= Application Review For <application name> = It is highly recommended that you subscribe to this page using the 'Subscribe' link above. This will ensure you receive an email when an Application Review Board member updates this page. Last Updated: DD-MM-YYYY == About You == * NAME: * EMAIL ADDRESS: The Application: * APPLICATION NAME: * LICENSE: * PPA URL: * SUPPORT RESOURCE (URL to forum / mailing list etc) * KNOWN ISSUES: * Issue. * Issue. === Application Notes === Please add additional notes about this application review below: = Application Review Board Response = * '''MEMBER''': ARB Member's Name * '''VERDICT''': (+1 or -1) * '''NOTES''': Some additional input on the request.
Application Submission Email Template
This email template can be used to send the email requesting the submission to app-reviews AT ubuntu DOT com. The subject should be:
Subject: Application Review Request: <application> <version>
Subject: Application Review Request: PyJunior 1.0
Here is the body of the email:
Hi, I would like to request an application review of <application> <version>. The submission document can be found at: http://wiki.ubuntu.com/ApplicationReviews/Apps/<appname-version> Thanks! <your name>
Application Review Board Codification
This document aims to:
- Provide a clear delegation and codification of how applications are assessed for inclusion in the "post release process".
- Describe clear democratic and meritocratic processes for the appointment of leadership and staff positions in the Application Review Board.
- Avoid single points of failure.
For active teams and subprojects with Ubuntu, the Ubuntu Community council delegates many of its responsibilities to "Team Councils." These councils act as proxies for the Community Council over a particular team or scope of activity within the Ubuntu community. These governance councils are ultimately responsible for the actions and activity within their team or scope and resolves disputes and manage policies and procedures internal to their team and frequently appoint Ubuntu members on behalf of the CC.
The Application Review Board (ARB) is the team governance council for assessing post-release applications.
Application Review Board Charter
The ARB is the group that is ultimately responsible for the governing the application review process and how it interfaces with the rest of the Ubuntu community and governance systems. It will:
- Consist of five to seven members. Membership should be public and published.
- Decisions will be made by a majority of voting ARB members when at least three and more than half of the total members have voted.
- ARB members should be accessible by and responsive to the developer community.
- Hold "meetings" regularly and visibly. Meetings can either be in IRC in the "ubuntu-meeting" channel or in a public mailing list.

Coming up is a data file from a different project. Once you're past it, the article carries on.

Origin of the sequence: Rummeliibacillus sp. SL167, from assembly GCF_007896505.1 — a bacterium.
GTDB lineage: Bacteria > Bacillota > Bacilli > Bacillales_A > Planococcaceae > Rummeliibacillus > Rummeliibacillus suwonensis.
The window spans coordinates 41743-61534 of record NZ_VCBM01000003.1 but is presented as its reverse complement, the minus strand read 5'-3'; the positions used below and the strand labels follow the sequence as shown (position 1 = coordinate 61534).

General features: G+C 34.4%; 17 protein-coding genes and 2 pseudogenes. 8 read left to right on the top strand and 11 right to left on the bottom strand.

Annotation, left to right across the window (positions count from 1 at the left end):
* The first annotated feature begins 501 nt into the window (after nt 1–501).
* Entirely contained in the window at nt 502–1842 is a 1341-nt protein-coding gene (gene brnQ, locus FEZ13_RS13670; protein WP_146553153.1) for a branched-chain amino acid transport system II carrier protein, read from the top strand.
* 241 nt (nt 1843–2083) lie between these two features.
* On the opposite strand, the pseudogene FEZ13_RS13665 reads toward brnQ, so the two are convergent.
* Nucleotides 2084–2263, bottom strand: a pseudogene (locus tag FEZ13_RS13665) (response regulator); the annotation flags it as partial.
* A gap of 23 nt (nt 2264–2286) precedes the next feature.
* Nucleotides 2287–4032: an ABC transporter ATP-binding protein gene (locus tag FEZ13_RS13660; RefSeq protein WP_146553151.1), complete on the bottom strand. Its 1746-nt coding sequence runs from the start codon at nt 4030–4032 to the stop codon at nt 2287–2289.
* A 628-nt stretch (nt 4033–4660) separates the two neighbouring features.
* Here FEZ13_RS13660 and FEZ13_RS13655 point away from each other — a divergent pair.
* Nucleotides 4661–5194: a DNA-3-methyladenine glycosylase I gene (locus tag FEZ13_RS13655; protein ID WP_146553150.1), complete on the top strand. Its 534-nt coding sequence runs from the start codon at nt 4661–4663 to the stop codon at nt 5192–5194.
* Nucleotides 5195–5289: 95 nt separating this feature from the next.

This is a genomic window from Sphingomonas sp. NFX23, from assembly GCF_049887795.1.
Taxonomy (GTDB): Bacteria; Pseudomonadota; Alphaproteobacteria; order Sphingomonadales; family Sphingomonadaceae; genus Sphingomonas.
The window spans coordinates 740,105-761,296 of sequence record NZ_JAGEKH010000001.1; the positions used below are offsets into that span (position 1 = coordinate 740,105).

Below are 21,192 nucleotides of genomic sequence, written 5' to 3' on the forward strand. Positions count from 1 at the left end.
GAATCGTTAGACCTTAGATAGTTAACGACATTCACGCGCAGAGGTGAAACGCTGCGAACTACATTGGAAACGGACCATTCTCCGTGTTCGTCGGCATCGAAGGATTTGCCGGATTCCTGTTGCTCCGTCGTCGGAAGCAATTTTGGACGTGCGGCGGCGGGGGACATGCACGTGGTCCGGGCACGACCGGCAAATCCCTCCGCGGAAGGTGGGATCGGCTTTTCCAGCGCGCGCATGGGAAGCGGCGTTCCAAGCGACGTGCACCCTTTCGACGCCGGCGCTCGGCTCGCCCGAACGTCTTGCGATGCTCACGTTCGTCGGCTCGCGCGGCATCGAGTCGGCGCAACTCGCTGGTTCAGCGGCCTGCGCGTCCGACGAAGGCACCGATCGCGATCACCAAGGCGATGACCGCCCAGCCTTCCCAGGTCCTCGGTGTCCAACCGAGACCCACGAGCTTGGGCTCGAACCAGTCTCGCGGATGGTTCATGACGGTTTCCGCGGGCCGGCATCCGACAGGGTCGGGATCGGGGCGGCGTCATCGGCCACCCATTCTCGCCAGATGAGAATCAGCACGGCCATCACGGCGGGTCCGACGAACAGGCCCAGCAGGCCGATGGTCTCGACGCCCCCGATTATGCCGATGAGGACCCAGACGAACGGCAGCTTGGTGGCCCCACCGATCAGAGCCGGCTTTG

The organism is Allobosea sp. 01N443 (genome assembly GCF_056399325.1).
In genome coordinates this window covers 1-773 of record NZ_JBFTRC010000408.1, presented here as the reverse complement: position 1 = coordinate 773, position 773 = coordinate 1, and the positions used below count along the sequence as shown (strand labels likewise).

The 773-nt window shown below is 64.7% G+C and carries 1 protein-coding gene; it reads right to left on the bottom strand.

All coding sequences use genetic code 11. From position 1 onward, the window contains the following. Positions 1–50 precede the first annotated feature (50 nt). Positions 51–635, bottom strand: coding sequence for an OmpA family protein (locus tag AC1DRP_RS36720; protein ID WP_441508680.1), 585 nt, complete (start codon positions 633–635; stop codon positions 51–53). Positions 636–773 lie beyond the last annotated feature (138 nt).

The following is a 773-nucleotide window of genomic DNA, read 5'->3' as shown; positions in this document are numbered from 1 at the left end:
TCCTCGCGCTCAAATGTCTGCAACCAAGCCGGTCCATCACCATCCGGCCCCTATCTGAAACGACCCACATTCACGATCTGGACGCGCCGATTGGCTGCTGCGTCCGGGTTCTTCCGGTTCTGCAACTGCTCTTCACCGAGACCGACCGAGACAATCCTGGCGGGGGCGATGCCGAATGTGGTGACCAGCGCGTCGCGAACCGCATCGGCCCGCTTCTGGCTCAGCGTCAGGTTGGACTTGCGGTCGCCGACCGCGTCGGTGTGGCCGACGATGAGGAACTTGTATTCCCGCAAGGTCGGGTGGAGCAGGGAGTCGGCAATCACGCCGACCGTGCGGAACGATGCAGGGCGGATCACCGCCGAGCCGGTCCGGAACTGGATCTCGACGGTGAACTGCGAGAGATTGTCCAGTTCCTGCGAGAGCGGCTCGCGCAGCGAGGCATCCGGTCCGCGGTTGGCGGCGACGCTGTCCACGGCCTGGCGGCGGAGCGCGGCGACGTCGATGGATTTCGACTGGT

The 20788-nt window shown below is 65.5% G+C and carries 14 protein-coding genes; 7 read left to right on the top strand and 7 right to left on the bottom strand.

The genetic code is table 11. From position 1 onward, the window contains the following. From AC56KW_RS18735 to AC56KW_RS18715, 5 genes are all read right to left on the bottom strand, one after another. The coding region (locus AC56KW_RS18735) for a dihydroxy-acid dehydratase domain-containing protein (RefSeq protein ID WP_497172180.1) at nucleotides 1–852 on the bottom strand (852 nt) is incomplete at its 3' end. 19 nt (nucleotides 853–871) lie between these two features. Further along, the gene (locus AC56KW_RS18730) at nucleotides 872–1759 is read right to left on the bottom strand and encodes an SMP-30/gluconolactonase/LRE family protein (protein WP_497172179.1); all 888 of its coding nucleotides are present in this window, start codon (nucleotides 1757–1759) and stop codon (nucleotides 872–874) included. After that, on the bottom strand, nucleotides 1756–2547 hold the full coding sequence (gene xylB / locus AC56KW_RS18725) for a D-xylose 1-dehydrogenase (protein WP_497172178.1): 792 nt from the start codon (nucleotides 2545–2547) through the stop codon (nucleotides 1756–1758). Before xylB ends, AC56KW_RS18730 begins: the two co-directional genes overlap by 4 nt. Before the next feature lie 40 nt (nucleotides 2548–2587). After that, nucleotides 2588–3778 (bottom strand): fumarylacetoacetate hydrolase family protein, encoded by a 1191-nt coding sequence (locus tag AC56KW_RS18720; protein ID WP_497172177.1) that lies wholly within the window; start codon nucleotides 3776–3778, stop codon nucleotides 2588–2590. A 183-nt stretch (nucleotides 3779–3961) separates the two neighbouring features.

- Be appointed by the Ubuntu Community Council. Nominations would be open and public and would be considered and evaluated by the CC. Each candidate should prepare a wiki page summarizing their nomination and their contributions and including and referencing testimonials (e.g., something similar to what is prepared for Ubuntu membership). The CC commits to evaluating all nominations on the following criteria, listed in order of importance:
- The nominees active status as an Ubuntu member (essential).
- The nominees support from at least one active Ubuntu developer (essential). - Opinions and testimonials (positive and negative) from current Ubuntu members. - Clear evidence of activity within the developer community (quality, quantity and duration).
- Serve terms of two (2) years. ARB members could serve multiple or repeated terms. Weight will be given to proved contributors and reelection of consistently active members should be both easy and common.
- Have a chair with a casting vote, appointed by the Community Council.
The ARB would have a number of rights and responsibilities, and be ultimately responsible for approving quality applications for availability to Ubuntu users. These include:
- Evaluating applications, including quality assessments, testing, and code review.
- Resolving disputes in applications as per the existing dispute resolution system.
- Regularly and when possible (i.e., monthly), sending reports or representatives to CC members to weigh in on issues of membership and to update the council on the ARB business.
If this idea is successful, I would think there could be a LOT of submissions. Perhaps some sort of filter mechanism (community voting or automatic sorting by some "quality" metric or some such?) could help the ARB in prioritizing if this turns out to happen.
Some thought should be given to security issues, e.g. if someone uploads an app which contains a trojan or something.
The last thing we need is another board IMO, can we do a separate instance of brainstorm and allow Ubuntu members and developers to vote on submissions. It would be a lot more scalable than having a board to handle everything. --fagan
I think it makes sense to have a board to handle conflict resolution, or to override decisions made against community guidelines (basically, as an arbiter of last resort). However, in line with the rest of Ubuntu, we should have a process that is more community based. I would recommend a submission process that allows an X week voting period, with the ability to circumvent that process by appealing to the ARB. We would also allow user reviews of the product, and enough negative rankings (perhaps categorized into quality, security, usefulness, etc rankings) would take an app out of the repository until the problem is addressed. --ilya haykinson
1. I believe you can improve a bit on submission process. A button implemented in PPA (or project page) can bring all the information required for submission, such as names, emails, project/product description, etc. It will get into maillist automatically. And you may get this without subdomain.
2. I think it should be a community process. If ARB would have to decide for each application, then in time due to the sheer number of the submitted applications
- a) ARB would only have time to work on approving/reviewing applications, and nothing else b) It will take forever for the application to be reviewed/approved
The community can definitely make this process easier. -- Alex Lourie